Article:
In this post I’m going to talk about the role of Senior Network Engineer. I’m going to describe the skills and certifications required, some things to bear in mind during interviews, and salaries you can expect.
But first, a few words about my own experience.
I’ve worked in the telecommunications industry since about 1992. My first job was as a Network Technician and I subsequently became a Network Engineer.
I first obtained a CCNA in 1999 and within a few more years had passed the CCNP and CCIP. After a number of years and several changes of employer I became a Senior Network Engineer.
For the first few years as a technician I worked on an SNA mainframe network but for the past two decades I have worked on Cisco routers and switches. I attempted the CCIE Routing & Switching lab exam but didn’t pass.
However, this hasn’t prevented me from having a long career as a Network Engineer that continues to this day.
So, after 25 years of working on networks created using Cisco hardware and software I’m going to describe the role in the hope that it will be of some help to others.
Senior Network Engineer Job Description
You’re probably well aware by now that Senior Network Engineers have a thorough understanding of TCP/IP networks, Cisco hardware and software, routing protocols, and all the many other components within large VPNs that connect the world.
Twenty years ago you could follow the certification path that began with a CCNA, then CCNP, and ended with a CCIE, and if you were really keen you could obtain a CCIE in two or more specialties.
After two decades of evolving technology there are now numerous tracks to follow at the Associate, Professional, and Expert levels.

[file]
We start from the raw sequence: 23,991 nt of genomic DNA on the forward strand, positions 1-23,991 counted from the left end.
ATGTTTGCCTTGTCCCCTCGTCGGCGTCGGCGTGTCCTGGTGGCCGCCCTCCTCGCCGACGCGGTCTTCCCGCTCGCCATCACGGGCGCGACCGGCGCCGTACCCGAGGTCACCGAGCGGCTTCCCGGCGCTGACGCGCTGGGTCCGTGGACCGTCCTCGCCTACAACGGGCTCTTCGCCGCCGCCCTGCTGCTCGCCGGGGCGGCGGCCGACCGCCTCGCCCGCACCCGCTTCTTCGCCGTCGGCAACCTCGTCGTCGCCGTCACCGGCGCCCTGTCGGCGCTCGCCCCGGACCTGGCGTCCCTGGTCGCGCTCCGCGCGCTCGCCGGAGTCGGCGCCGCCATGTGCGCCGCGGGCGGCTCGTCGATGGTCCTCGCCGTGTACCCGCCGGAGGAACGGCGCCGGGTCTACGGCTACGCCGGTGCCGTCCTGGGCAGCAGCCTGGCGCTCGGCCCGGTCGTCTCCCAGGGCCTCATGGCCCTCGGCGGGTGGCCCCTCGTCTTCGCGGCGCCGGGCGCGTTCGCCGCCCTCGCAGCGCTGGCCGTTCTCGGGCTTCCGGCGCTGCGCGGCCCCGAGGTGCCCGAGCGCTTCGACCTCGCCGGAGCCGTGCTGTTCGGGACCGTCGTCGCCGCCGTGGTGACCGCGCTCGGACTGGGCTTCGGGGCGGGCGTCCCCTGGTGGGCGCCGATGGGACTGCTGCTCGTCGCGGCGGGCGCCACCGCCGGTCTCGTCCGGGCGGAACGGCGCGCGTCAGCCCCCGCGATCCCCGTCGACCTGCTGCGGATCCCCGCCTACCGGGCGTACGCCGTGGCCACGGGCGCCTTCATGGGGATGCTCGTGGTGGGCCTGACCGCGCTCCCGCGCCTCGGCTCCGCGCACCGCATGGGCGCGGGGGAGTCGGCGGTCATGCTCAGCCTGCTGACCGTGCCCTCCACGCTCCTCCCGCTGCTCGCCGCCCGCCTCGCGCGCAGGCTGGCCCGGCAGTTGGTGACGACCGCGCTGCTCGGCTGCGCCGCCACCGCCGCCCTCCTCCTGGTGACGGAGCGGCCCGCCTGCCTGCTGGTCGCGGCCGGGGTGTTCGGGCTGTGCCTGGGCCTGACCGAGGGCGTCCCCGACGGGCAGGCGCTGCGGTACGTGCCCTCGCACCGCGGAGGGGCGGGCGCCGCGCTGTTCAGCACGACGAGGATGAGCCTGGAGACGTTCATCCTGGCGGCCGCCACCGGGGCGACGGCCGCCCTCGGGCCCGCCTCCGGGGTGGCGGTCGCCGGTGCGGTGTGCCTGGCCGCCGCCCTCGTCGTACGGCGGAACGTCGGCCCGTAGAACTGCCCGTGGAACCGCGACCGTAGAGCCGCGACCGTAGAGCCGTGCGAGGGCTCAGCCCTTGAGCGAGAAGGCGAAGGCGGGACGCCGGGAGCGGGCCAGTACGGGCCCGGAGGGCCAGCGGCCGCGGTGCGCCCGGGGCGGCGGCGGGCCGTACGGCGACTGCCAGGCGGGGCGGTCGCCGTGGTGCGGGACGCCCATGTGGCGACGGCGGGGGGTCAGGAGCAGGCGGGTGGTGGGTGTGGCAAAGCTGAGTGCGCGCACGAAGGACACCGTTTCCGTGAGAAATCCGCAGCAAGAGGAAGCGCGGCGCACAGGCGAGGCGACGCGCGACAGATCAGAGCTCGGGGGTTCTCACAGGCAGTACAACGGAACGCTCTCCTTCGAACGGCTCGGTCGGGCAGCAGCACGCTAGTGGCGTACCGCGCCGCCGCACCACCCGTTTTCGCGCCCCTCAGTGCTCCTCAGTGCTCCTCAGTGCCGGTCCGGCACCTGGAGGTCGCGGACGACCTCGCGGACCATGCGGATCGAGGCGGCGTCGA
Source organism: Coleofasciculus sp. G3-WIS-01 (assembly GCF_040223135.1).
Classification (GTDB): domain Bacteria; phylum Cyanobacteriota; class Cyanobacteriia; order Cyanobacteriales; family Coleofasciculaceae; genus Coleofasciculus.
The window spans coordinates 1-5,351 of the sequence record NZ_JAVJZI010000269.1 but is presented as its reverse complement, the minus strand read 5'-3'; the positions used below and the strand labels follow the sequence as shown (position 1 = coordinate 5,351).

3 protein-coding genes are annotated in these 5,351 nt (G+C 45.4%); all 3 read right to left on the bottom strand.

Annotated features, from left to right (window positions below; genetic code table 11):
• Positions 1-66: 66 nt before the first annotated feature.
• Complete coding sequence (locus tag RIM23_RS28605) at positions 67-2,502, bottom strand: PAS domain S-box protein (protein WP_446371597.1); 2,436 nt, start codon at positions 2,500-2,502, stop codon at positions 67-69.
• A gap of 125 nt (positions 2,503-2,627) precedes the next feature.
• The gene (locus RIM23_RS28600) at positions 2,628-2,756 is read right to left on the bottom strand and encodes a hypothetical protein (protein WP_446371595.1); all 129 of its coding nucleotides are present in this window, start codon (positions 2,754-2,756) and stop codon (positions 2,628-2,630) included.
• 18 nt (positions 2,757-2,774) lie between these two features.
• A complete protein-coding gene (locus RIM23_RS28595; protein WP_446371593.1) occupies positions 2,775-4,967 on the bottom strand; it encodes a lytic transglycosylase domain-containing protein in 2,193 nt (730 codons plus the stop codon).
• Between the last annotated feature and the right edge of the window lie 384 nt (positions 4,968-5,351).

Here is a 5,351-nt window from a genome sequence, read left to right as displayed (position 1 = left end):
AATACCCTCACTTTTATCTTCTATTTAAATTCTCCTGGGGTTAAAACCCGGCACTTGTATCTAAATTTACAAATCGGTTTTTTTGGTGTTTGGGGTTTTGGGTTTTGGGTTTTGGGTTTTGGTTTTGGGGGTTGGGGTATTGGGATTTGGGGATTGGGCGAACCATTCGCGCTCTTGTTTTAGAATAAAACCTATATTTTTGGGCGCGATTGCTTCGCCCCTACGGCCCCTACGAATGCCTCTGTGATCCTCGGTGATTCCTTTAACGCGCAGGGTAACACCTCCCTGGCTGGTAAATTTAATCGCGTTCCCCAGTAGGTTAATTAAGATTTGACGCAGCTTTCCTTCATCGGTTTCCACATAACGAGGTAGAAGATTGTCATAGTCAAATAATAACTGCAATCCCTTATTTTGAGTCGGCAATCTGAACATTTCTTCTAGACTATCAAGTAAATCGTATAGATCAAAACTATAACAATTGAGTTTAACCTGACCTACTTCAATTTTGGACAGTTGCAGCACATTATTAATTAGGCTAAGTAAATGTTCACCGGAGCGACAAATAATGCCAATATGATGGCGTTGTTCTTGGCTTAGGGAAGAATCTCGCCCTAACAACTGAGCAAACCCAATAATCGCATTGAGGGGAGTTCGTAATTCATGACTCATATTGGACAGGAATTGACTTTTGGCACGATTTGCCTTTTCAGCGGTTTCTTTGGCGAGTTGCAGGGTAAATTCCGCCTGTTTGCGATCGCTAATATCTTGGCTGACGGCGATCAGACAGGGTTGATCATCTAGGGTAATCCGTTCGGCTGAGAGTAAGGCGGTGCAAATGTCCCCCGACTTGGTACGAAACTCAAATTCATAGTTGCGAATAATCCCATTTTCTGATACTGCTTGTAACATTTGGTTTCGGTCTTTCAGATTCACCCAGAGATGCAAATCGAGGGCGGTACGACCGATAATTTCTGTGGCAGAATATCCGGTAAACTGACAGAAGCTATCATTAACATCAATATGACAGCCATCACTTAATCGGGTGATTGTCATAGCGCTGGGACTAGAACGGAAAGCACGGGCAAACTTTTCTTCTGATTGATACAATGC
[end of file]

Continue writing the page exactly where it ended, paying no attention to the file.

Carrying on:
The CCNA used to be just about routing and switching.
Now you can choose between CCNA Cloud, Collaboration, Cyber Ops, Data Center, Industrial, Routing & Switching, Security, Service Provider, and Wireless.
However, whichever track you choose the one thing that all engineers have in common is that they understand how IP packets get from one computer to another.
You may also have skills, experience, and certification in emerging technologies such as SD-WAN and Cisco Meraki, as well as non-Cisco disciplines like Juniper, Zscaler, Riverbed etc.
Senior Network Engineers are both technically experienced and good communicators.
It’s not enough that you can configure and troubleshoot complex IP networks.
You also need to be able to communicate well with other engineers, technical architects, and the all-important customers.
You also need to be able to summarise and explain network designs, problems, and solutions to non-technical people who may be colleagues within your company, or your company’s customers.
So my first tip is; don’t get fixated on the technical certifications.
Make sure you develop those soft skills too.
As well as written and oral skills these include time management, teamwork, and managing stress levels.
Senior Network Engineer Interviews
Interviews for this role will inevitably be technical but not entirely.
You might have to attend two or more interviews and these might consist of a first, general interview in which the employer gets to meet you and covers the basic information about you and your employment history.
Later, or at the same interview, you’re bound to be have some kind of technical test.
This is likely to be an oral test because the employer wants to see how you react.